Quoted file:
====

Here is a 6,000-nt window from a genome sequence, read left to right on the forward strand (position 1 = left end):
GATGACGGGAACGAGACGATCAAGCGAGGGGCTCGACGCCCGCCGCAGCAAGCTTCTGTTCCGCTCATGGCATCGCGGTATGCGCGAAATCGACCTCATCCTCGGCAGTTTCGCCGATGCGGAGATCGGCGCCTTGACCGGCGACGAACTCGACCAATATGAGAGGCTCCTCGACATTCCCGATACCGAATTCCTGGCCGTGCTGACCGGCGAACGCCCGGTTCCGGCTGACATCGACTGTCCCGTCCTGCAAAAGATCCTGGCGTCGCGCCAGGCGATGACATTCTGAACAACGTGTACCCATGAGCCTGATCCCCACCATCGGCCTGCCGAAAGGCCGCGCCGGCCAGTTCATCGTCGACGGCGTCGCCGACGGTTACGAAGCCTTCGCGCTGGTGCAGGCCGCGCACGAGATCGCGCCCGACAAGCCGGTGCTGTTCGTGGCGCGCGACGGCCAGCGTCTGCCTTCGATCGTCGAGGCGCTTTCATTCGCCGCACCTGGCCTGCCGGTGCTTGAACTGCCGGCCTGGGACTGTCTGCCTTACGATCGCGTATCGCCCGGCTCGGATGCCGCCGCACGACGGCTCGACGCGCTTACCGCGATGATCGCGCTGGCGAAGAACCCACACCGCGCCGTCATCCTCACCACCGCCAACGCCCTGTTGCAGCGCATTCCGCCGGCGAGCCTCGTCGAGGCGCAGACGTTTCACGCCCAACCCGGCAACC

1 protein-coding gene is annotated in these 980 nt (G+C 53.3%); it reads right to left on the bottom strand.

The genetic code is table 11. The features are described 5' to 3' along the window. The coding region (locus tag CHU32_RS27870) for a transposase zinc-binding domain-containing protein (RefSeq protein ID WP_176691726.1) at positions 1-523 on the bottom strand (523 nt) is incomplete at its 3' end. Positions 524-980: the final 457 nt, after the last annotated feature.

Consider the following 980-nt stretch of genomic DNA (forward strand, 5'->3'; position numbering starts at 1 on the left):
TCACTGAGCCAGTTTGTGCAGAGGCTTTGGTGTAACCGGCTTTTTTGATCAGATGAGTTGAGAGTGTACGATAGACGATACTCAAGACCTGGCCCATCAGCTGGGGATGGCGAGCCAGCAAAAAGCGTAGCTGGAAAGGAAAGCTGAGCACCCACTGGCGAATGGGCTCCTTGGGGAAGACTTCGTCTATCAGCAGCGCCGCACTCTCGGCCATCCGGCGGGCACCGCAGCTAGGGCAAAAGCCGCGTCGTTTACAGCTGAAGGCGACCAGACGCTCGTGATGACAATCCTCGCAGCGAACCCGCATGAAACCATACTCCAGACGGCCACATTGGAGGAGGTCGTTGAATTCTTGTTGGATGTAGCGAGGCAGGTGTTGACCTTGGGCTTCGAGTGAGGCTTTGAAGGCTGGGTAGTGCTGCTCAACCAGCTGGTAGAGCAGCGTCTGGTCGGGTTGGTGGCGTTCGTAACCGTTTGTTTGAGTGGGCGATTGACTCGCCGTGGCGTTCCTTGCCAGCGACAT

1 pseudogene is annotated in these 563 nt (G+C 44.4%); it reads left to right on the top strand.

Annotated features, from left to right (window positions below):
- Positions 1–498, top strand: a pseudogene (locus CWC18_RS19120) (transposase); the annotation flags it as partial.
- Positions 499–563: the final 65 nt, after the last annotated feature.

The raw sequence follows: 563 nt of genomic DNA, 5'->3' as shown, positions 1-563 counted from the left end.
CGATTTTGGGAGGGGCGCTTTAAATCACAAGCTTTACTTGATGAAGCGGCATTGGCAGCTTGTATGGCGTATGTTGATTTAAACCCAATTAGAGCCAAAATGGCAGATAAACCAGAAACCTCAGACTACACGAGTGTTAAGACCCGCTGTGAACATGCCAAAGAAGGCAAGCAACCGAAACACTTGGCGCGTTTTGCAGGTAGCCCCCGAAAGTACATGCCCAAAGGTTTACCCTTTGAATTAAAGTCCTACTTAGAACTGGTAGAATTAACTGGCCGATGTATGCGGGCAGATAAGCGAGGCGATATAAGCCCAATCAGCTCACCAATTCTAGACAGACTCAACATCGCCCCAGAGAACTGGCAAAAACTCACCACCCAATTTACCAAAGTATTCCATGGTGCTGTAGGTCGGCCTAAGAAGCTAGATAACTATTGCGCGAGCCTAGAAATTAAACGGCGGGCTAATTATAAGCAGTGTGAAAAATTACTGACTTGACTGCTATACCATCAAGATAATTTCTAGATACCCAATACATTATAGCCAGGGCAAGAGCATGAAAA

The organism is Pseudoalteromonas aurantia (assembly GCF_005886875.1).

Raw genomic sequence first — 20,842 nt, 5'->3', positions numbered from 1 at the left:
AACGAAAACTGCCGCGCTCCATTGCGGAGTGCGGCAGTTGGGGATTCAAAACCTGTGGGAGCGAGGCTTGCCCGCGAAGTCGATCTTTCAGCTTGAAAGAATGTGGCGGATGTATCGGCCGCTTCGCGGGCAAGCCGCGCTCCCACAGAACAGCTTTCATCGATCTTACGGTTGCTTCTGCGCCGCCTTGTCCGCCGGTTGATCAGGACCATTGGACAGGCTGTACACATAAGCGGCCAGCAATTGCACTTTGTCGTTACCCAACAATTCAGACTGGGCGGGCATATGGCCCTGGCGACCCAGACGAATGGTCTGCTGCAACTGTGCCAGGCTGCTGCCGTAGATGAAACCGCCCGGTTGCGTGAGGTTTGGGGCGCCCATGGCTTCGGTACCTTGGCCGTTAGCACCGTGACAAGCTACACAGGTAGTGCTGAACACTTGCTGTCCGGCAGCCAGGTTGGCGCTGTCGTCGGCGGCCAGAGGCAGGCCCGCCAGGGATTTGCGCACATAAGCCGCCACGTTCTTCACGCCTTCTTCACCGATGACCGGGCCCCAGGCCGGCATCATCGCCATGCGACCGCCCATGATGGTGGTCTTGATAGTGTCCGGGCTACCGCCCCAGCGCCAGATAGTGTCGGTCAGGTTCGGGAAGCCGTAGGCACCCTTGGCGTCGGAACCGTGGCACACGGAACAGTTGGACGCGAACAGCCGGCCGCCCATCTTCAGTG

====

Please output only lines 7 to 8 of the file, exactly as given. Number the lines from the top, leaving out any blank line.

1 pseudogene is annotated in these 563 nt (G+C 44.4%); it reads left to right on the top strand.

Annotated features, from left to right (window positions below):